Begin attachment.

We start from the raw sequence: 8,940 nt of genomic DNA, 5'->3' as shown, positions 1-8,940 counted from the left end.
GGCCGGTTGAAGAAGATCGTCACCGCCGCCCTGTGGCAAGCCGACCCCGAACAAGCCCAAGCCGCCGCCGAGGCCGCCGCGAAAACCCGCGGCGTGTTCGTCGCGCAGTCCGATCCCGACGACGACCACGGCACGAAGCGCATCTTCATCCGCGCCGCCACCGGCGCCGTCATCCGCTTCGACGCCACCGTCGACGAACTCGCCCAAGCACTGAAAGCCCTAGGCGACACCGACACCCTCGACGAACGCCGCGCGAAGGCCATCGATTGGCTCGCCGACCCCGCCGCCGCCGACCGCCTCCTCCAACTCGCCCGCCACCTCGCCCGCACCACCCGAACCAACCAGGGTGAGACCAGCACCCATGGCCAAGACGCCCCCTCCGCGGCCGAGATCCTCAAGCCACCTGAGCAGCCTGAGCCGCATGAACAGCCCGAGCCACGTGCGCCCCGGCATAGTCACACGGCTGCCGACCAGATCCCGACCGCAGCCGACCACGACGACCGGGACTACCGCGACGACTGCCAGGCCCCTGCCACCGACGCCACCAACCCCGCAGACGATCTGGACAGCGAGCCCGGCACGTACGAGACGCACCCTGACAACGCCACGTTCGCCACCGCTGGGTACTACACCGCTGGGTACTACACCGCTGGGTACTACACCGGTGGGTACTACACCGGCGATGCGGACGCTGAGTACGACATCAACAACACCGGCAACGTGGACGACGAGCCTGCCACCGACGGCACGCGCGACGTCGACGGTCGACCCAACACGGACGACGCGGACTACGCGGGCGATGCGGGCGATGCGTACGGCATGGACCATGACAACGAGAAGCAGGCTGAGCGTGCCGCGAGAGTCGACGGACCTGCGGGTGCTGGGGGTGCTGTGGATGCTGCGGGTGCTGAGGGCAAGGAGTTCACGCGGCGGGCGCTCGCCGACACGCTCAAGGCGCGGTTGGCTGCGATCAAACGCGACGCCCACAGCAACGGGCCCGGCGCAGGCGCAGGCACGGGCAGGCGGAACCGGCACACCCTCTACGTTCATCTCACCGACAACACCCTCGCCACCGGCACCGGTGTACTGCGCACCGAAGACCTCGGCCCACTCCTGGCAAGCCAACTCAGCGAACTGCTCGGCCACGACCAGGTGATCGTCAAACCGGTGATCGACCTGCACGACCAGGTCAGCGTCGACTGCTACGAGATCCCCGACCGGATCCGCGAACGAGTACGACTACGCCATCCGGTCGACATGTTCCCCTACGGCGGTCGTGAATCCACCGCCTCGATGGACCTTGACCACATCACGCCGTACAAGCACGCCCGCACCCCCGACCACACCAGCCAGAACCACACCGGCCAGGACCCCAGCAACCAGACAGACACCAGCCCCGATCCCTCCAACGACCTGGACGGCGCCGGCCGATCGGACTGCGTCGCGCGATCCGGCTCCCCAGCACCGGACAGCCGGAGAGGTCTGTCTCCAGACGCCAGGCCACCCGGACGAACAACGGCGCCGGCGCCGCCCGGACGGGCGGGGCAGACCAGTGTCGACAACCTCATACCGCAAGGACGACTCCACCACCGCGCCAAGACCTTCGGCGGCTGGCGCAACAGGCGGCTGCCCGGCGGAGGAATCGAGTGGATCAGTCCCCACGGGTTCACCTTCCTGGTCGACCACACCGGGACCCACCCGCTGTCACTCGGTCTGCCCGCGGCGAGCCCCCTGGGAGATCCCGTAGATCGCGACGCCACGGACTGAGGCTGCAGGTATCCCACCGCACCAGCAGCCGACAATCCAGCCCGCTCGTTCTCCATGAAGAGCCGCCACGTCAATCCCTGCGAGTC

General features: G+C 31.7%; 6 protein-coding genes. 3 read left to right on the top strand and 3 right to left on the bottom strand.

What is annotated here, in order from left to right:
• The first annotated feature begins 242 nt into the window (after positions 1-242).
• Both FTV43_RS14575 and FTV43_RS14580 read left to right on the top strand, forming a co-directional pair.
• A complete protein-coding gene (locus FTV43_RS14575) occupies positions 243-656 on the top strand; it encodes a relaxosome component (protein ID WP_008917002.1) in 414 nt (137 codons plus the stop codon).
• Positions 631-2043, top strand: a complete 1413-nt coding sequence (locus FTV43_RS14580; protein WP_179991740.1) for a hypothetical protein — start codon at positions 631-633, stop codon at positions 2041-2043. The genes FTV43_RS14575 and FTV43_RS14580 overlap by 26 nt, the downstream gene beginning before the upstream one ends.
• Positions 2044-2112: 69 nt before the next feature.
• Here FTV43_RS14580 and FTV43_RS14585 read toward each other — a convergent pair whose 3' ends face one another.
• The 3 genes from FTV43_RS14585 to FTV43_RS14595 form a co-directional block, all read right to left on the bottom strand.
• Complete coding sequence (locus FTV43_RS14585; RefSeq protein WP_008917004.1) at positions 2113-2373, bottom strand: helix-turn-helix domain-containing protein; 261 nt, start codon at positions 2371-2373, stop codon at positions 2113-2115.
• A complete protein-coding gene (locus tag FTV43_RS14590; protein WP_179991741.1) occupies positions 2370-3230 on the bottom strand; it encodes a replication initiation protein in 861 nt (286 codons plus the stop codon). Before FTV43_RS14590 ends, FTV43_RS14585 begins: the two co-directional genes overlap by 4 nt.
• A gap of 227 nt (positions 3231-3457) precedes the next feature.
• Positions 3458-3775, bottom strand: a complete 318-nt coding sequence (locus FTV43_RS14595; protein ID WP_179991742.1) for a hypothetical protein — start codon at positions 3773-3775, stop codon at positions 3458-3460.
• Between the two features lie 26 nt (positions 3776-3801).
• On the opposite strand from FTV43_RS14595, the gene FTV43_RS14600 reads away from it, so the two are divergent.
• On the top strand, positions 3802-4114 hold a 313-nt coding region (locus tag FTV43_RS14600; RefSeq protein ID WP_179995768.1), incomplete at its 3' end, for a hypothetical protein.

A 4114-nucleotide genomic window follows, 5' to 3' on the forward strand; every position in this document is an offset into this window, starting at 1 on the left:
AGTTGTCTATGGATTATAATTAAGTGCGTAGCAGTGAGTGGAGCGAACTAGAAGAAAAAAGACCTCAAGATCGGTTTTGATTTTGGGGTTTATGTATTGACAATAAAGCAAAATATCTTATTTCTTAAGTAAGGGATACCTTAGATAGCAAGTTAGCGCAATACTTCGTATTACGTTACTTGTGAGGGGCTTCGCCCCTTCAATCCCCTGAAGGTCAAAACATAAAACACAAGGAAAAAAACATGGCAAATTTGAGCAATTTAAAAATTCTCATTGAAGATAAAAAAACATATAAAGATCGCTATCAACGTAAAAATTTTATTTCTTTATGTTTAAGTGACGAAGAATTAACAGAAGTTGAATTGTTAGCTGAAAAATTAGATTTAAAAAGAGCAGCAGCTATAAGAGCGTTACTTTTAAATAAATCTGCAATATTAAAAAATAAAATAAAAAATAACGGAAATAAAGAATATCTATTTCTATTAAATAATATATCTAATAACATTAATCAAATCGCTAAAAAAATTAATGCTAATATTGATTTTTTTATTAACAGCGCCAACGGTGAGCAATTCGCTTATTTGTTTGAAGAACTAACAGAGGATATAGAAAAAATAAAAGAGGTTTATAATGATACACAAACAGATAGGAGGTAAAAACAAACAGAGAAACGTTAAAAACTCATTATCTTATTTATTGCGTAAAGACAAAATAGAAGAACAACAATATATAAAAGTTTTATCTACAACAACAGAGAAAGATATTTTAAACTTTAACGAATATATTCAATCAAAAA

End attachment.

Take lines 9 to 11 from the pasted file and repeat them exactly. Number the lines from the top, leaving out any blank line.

• Positions 2044-2112: 69 nt before the next feature.
• Here FTV43_RS14580 and FTV43_RS14585 read toward each other — a convergent pair whose 3' ends face one another.
• The 3 genes from FTV43_RS14585 to FTV43_RS14595 form a co-directional block, all read right to left on the bottom strand.